As the reporters in this Washington Post article explain, the effort to get more effective health care while controlling costs is the goal of many of the health reform efforts now underway. This Oregon project may be the most of all. If it works, it can create a model for others to emulate.
So Kitzhaber did something that many before him have done in desperate times. The governor who favors cowboy boots over dress shoes made a bet that Oregon could not afford to lose.
The deal Kitzhaber struck was this: The Obama administration would give the state $1.9 billion over five years, enough to patch the budget hole. The catch: To secure that, Oregon’s Medicaid program must grow at a rate that is 2 percent slower than the rest of the country, ultimately generating $11 billion savings over the next decade. If it fails, those federal dollars disappear.
Oregon is pursuing the Holy Grail in health-care policy: slower cost growth. If it succeeds, it could set a course for the rest of the country at a pivotal moment for the Affordable Care Act. Under the law, many states will expand Medicaid programs to cover everyone below 133 percent of the federal poverty line, adding 7 million Americans to the program in 2014 and leaving states looking for the most cost-effective way to cover that influx of patients.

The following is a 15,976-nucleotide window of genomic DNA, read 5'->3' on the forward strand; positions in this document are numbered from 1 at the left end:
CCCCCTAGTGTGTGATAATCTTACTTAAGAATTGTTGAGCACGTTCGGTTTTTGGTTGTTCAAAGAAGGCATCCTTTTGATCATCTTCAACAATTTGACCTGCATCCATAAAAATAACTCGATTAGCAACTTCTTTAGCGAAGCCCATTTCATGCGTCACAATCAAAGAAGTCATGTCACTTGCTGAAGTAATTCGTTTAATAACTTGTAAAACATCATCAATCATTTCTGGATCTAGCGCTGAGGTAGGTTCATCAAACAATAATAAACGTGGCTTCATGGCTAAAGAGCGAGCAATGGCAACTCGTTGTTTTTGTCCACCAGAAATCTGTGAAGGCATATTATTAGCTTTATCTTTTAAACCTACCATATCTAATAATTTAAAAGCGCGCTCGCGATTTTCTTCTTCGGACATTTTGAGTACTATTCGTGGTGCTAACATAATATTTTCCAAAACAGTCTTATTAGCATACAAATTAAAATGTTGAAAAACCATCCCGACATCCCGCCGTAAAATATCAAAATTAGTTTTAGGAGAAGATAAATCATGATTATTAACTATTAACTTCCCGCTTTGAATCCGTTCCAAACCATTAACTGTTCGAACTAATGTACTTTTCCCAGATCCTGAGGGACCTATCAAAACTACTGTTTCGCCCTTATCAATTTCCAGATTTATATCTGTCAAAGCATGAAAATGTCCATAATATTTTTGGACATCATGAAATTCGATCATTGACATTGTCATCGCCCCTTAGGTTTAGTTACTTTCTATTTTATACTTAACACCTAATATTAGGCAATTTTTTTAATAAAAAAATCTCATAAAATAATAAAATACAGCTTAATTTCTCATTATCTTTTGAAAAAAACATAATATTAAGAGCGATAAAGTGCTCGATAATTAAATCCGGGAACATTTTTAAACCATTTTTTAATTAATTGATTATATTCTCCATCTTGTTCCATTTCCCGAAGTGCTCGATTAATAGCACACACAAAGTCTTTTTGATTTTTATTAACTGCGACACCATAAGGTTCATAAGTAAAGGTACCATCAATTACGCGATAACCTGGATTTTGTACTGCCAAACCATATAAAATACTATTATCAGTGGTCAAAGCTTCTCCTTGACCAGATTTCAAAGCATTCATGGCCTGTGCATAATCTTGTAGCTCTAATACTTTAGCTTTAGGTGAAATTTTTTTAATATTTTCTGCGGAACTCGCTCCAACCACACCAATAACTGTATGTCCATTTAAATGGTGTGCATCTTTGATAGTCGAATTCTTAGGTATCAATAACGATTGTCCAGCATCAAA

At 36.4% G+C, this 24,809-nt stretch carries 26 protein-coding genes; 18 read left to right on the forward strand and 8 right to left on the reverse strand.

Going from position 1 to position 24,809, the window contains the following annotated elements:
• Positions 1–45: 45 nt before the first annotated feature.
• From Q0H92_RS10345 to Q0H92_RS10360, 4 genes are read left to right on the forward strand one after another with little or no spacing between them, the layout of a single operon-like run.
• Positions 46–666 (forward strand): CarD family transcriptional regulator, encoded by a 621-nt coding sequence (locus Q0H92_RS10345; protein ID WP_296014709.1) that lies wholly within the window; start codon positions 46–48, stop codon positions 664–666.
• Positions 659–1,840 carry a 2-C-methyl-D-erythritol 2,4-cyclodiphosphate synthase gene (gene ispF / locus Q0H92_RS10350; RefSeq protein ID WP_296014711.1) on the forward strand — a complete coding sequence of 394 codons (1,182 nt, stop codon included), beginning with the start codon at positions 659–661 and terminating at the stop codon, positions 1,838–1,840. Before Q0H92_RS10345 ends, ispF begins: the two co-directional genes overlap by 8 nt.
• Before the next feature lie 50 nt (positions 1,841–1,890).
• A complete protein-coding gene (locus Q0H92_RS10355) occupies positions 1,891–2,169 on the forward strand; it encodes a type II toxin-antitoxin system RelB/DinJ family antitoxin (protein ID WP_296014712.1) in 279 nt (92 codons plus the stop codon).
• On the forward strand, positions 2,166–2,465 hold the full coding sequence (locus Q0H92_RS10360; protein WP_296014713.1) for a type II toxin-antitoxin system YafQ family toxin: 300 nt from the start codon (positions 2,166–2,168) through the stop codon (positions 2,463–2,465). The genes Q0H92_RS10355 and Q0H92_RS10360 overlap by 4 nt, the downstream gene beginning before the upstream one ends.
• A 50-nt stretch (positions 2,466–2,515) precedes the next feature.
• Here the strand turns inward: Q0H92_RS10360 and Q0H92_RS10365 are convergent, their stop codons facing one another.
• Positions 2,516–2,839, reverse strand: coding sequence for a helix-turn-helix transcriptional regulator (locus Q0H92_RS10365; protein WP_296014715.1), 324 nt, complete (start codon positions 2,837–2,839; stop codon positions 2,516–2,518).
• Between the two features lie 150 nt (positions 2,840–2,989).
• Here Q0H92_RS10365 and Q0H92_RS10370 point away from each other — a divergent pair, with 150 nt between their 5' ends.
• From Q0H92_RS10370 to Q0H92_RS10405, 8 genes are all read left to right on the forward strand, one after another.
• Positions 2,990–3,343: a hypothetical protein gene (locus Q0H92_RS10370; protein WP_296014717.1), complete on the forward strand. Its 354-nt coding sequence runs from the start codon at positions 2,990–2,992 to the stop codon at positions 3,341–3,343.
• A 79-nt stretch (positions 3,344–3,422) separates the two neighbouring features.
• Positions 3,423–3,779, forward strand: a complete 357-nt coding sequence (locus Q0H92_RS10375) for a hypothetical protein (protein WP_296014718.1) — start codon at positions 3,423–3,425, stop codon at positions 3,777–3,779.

In Oregon alone, Medicaid is expected to enroll 400,000 new patients by 2022, nearly doubling its current numbers, according to an Urban Institute analysis.
As Oregon’s population grows, the state has come to realize that Medicaid is not a bottomless bucket of money. The state’s budget cannot sustain that. Instead, it strives to deliver what health policy experts call “the triple aim”: higher-quality care that leads to better outcomes, all delivered at a lower cost.